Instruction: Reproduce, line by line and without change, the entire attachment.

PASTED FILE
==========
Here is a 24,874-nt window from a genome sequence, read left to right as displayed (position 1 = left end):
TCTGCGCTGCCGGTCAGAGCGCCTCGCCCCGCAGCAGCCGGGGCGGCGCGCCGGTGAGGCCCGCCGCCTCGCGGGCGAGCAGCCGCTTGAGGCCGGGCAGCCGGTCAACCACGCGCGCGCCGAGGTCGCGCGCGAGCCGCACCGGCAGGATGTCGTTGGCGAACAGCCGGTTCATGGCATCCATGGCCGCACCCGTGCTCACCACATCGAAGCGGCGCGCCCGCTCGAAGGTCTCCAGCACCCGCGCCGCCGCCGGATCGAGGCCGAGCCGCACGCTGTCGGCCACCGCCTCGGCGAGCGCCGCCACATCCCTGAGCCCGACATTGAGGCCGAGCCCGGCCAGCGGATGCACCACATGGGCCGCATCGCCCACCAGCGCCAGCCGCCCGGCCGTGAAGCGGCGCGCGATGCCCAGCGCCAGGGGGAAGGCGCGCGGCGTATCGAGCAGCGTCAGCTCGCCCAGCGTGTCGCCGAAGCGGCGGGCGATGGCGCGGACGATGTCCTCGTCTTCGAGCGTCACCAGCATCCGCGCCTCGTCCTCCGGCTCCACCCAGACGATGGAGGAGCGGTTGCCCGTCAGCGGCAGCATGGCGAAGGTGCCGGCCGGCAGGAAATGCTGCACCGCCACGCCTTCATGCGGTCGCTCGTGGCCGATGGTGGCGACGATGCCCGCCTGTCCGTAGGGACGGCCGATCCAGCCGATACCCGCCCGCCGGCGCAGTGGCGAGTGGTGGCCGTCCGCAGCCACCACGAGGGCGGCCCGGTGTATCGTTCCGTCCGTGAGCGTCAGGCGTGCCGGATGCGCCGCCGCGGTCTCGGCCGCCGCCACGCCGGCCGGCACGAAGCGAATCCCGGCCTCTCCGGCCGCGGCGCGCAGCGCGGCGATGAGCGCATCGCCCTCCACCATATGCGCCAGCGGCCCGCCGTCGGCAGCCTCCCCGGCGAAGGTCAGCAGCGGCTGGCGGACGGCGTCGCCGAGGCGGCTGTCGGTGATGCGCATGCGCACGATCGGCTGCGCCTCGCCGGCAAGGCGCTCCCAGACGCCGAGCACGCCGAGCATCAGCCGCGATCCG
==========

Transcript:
Here is a 24,874-nt window from a genome sequence, read left to right as displayed (position 1 = left end):
TCTGCGCTGCCGGTCAGAGCGCCTCGCCCCGCAGCAGCCGGGGCGGCGCGCCGGTGAGGCCCGCCGCCTCGCGGGCGAGCAGCCGCTTGAGGCCGGGCAGCCGGTCAACCACGCGCGCGCCGAGGTCGCGCGCGAGCCGCACCGGCAGGATGTCGTTGGCGAACAGCCGGTTCATGGCATCCATGGCCGCACCCGTGCTCACCACATCGAAGCGGCGCGCCCGCTCGAAGGTCTCCAGCACCCGCGCCGCCGCCGGATCGAGGCCGAGCCGCACGCTGTCGGCCACCGCCTCGGCGAGCGCCGCCACATCCCTGAGCCCGACATTGAGGCCGAGCCCGGCCAGCGGATGCACCACATGGGCCGCATCGCCCACCAGCGCCAGCCGCCCGGCCGTGAAGCGGCGCGCGATGCCCAGCGCCAGGGGGAAGGCGCGCGGCGTATCGAGCAGCGTCAGCTCGCCCAGCGTGTCGCCGAAGCGGCGGGCGATGGCGCGGACGATGTCCTCGTCTTCGAGCGTCACCAGCATCCGCGCCTCGTCCTCCGGCTCCACCCAGACGATGGAGGAGCGGTTGCCCGTCAGCGGCAGCATGGCGAAGGTGCCGGCCGGCAGGAAATGCTGCACCGCCACGCCTTCATGCGGTCGCTCGTGGCCGATGGTGGCGACGATGCCCGCCTGTCCGTAGGGACGGCCGATCCAGCCGATACCCGCCCGCCGGCGCAGTGGCGAGTGGTGGCCGTCCGCAGCCACCACGAGGGCGGCCCGGTGTATCGTTCCGTCCGTGAGCGTCAGGCGTGCCGGATGCGCCGCCGCGGTCTCGGCCGCCGCCACGCCGGCCGGCACGAAGCGAATCCCGGCCTCTCCGGCCGCGGCGCGCAGCGCGGCGATGAGCGCATCGCCCTCCACCATATGCGCCAGCGGCCCGCCGTCGGCAGCCTCCCCGGCGAAGGTCAGCAGCGGCTGGCGGACGGCGTCGCCGAGGCGGCTGTCGGTGATGCGCATGCGCACGATCGGCTGCGCCTCGCCGGCAAGGCGCTCCCAGACGCCGAGCACGCCGAGCATCAGCCGCGATCCG